You constantly experience muscle pain in several parts of the body. Insomnia, difficulty in concentration, and fatigue are things you go through on a daily basis. But even after multiple trips to the doctor, several X-Rays and MRIs, you have not been diagnosed with any illness that explains your condition. In fact, you’ve even been forced to wonder if it’s all “just in your head.” After seeking help from various medical practitioners and online support groups, you’ve begun to wonder if you could be affected by fibromyalgia.
Since the painful body parts in fibromyalgia patients don’t display any physical damage or injury, the condition was until recently believed to be a psychological disorder. However, research now indicates that fibromyalgia could have a pathophysiological basis. Affecting over 3–6% of the global population, fibromyalgia can be difficult to understand and diagnose. In fact, the condition goes undiagnosed in 3 out of 4 people.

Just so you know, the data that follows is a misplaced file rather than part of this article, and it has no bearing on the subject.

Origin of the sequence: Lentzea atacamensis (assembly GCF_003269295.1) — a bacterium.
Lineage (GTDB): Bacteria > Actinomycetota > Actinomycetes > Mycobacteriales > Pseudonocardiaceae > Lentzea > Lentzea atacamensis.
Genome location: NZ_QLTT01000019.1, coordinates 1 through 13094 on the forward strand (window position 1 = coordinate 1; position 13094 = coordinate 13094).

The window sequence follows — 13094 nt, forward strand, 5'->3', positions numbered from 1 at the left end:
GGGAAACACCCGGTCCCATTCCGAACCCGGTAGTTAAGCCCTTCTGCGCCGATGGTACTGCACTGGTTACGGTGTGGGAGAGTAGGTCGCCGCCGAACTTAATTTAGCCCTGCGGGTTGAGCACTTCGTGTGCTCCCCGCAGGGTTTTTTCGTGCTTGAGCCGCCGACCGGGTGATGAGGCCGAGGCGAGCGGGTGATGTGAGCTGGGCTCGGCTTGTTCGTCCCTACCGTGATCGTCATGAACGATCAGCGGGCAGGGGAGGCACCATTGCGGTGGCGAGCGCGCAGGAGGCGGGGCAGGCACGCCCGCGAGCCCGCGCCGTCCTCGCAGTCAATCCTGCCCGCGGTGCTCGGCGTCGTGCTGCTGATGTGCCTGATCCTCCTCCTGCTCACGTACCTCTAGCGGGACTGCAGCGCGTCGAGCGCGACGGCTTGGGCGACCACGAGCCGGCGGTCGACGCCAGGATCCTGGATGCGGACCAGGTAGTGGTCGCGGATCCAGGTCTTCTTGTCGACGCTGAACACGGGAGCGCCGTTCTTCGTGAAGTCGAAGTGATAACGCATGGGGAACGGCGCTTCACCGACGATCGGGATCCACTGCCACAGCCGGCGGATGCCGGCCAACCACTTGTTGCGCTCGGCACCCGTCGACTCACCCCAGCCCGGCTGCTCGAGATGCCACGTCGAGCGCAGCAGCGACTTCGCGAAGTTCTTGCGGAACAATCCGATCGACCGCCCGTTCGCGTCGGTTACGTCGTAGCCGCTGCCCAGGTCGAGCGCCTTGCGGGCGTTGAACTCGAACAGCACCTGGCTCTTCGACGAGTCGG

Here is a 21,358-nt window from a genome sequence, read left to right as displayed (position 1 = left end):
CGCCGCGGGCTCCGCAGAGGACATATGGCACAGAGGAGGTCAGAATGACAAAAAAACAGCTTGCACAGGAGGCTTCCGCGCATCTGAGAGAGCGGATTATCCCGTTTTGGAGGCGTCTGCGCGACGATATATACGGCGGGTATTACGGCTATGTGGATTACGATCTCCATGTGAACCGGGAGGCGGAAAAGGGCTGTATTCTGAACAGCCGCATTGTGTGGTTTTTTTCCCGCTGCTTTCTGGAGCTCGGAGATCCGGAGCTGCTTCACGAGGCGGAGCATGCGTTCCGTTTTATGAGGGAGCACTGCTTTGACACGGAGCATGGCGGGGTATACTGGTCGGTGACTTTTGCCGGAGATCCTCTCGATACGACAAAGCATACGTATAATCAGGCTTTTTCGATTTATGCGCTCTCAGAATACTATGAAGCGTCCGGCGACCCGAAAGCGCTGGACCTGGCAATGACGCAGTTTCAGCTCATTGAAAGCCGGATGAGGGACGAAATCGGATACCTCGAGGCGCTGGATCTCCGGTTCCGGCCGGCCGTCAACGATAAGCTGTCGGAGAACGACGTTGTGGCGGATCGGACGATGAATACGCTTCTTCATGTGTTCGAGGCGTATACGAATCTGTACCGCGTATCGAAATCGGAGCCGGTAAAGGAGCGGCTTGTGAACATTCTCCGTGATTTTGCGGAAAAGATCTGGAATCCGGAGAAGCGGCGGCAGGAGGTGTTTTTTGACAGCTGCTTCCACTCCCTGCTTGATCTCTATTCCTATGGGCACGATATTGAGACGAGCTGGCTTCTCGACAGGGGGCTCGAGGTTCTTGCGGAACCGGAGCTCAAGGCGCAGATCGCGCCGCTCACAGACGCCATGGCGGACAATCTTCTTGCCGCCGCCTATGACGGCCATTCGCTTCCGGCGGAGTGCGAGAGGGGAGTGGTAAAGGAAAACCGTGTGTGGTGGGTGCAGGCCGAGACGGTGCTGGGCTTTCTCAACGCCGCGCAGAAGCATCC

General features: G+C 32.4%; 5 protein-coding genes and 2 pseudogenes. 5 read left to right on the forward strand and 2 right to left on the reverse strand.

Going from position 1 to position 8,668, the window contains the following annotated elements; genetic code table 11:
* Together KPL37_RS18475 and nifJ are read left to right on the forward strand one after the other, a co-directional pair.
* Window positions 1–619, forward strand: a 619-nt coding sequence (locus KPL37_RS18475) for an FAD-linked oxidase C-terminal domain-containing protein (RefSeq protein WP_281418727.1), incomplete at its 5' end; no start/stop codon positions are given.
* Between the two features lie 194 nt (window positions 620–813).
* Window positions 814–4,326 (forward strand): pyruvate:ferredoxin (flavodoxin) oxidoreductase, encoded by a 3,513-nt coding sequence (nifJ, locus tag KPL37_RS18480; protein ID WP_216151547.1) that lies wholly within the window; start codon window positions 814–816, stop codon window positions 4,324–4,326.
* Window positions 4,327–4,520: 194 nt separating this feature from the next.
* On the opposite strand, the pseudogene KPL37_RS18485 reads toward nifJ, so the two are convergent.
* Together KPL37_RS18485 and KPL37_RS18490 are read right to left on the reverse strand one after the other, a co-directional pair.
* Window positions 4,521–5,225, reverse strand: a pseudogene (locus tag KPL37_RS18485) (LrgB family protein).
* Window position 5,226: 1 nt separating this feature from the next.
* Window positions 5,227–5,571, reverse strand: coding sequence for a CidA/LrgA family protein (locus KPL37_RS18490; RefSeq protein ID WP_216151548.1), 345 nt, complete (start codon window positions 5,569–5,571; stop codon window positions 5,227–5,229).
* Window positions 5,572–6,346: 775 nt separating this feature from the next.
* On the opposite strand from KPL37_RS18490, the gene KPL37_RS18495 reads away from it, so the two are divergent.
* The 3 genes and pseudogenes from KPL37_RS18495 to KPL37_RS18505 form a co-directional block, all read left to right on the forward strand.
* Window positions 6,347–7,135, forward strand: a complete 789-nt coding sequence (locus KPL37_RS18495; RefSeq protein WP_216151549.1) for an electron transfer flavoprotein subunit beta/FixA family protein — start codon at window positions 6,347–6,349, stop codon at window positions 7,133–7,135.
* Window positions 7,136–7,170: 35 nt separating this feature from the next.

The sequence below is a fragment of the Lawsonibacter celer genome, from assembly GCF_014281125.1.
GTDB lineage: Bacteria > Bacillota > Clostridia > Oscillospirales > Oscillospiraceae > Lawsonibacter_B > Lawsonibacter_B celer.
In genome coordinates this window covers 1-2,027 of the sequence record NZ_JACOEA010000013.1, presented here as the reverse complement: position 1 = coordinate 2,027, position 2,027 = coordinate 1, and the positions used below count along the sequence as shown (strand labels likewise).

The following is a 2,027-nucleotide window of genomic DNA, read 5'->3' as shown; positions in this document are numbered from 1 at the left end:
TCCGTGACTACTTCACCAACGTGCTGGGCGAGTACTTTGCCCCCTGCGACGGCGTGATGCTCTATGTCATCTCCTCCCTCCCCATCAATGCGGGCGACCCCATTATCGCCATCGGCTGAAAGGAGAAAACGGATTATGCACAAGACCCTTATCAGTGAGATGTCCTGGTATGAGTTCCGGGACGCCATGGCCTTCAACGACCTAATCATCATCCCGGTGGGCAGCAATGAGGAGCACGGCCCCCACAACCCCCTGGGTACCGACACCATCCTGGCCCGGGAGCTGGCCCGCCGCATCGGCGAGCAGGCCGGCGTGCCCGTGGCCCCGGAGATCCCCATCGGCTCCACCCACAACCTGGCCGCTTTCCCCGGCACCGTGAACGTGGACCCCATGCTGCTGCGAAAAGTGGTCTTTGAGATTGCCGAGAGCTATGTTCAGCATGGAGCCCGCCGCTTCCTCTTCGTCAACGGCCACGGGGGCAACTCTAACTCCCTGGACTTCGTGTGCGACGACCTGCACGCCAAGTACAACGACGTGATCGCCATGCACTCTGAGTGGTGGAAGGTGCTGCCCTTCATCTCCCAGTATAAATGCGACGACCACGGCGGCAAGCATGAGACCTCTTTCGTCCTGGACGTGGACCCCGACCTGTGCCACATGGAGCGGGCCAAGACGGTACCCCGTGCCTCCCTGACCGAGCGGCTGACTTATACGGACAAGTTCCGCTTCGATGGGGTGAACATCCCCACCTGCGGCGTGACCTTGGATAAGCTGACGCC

Causes And Risk Factors
The exact cause of fibromyalgia is unknown. However, studies have revealed that the condition could be triggered by injuries, emotional trauma, viral infections, hormonal changes, or medication. Some of the risk factors for fibromyalgia are as follows.1
- Gender: Nine out of ten fibromyalgia patients are female.
- Age: Fibromyalgia commonly occurs in people between the age of 20 and 60, peaking around the age of 35. You can also develop the condition in your teenage years, but it is uncommon.
- Family history: If your parent or sibling suffers from fibromyalgia, you are 8 times more likely to develop the condition.